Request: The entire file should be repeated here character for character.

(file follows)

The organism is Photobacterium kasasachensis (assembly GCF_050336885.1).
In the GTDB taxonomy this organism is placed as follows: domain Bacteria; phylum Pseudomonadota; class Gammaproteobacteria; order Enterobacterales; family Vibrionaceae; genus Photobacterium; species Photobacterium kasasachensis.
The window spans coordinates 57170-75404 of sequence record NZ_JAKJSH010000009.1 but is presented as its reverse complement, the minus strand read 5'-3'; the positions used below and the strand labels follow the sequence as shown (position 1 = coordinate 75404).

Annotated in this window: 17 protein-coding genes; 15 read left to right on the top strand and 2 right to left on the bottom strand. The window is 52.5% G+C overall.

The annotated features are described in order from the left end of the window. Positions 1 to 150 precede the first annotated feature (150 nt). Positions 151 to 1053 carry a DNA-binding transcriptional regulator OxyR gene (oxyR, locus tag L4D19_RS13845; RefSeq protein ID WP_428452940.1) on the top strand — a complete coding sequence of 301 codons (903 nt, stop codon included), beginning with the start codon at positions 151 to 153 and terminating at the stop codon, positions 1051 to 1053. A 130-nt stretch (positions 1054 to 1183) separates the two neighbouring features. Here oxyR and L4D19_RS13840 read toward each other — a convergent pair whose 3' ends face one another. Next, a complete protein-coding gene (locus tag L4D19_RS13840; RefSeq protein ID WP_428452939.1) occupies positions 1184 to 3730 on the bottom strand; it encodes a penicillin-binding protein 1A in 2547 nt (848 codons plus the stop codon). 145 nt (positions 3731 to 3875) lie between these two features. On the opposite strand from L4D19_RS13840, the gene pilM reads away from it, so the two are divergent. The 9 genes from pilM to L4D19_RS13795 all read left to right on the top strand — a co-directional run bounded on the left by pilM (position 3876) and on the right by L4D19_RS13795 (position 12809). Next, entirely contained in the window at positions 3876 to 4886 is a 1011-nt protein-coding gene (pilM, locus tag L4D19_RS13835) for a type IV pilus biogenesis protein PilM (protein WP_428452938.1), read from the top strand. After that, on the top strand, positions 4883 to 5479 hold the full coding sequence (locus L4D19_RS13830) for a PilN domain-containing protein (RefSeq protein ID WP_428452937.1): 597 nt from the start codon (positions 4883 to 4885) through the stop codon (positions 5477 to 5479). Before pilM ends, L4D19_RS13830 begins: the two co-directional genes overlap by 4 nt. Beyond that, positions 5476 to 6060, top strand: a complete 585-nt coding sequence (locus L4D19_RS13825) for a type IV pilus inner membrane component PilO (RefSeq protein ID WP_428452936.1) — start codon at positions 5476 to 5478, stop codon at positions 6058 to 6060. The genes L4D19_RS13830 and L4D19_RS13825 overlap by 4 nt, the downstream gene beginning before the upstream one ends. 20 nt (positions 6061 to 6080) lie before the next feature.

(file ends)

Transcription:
The organism is Photobacterium kasasachensis (assembly GCF_050336885.1).
In the GTDB taxonomy this organism is placed as follows: domain Bacteria; phylum Pseudomonadota; class Gammaproteobacteria; order Enterobacterales; family Vibrionaceae; genus Photobacterium; species Photobacterium kasasachensis.
The window spans coordinates 57170-75404 of sequence record NZ_JAKJSH010000009.1 but is presented as its reverse complement, the minus strand read 5'-3'; the positions used below and the strand labels follow the sequence as shown (position 1 = coordinate 75404).

Annotated in this window: 17 protein-coding genes; 15 read left to right on the top strand and 2 right to left on the bottom strand. The window is 52.5% G+C overall.

The annotated features are described in order from the left end of the window. Positions 1 to 150 precede the first annotated feature (150 nt). Positions 151 to 1053 carry a DNA-binding transcriptional regulator OxyR gene (oxyR, locus tag L4D19_RS13845; RefSeq protein ID WP_428452940.1) on the top strand — a complete coding sequence of 301 codons (903 nt, stop codon included), beginning with the start codon at positions 151 to 153 and terminating at the stop codon, positions 1051 to 1053. A 130-nt stretch (positions 1054 to 1183) separates the two neighbouring features. Here oxyR and L4D19_RS13840 read toward each other — a convergent pair whose 3' ends face one another. Next, a complete protein-coding gene (locus tag L4D19_RS13840; RefSeq protein ID WP_428452939.1) occupies positions 1184 to 3730 on the bottom strand; it encodes a penicillin-binding protein 1A in 2547 nt (848 codons plus the stop codon). 145 nt (positions 3731 to 3875) lie between these two features. On the opposite strand from L4D19_RS13840, the gene pilM reads away from it, so the two are divergent. The 9 genes from pilM to L4D19_RS13795 all read left to right on the top strand — a co-directional run bounded on the left by pilM (position 3876) and on the right by L4D19_RS13795 (position 12809). Next, entirely contained in the window at positions 3876 to 4886 is a 1011-nt protein-coding gene (pilM, locus tag L4D19_RS13835) for a type IV pilus biogenesis protein PilM (protein WP_428452938.1), read from the top strand. After that, on the top strand, positions 4883 to 5479 hold the full coding sequence (locus L4D19_RS13830) for a PilN domain-containing protein (RefSeq protein ID WP_428452937.1): 597 nt from the start codon (positions 4883 to 4885) through the stop codon (positions 5477 to 5479). Before pilM ends, L4D19_RS13830 begins: the two co-directional genes overlap by 4 nt. Beyond that, positions 5476 to 6060, top strand: a complete 585-nt coding sequence (locus L4D19_RS13825) for a type IV pilus inner membrane component PilO (RefSeq protein ID WP_428452936.1) — start codon at positions 5476 to 5478, stop codon at positions 6058 to 6060. The genes L4D19_RS13830 and L4D19_RS13825 overlap by 4 nt, the downstream gene beginning before the upstream one ends. 20 nt (positions 6061 to 6080) lie before the next feature.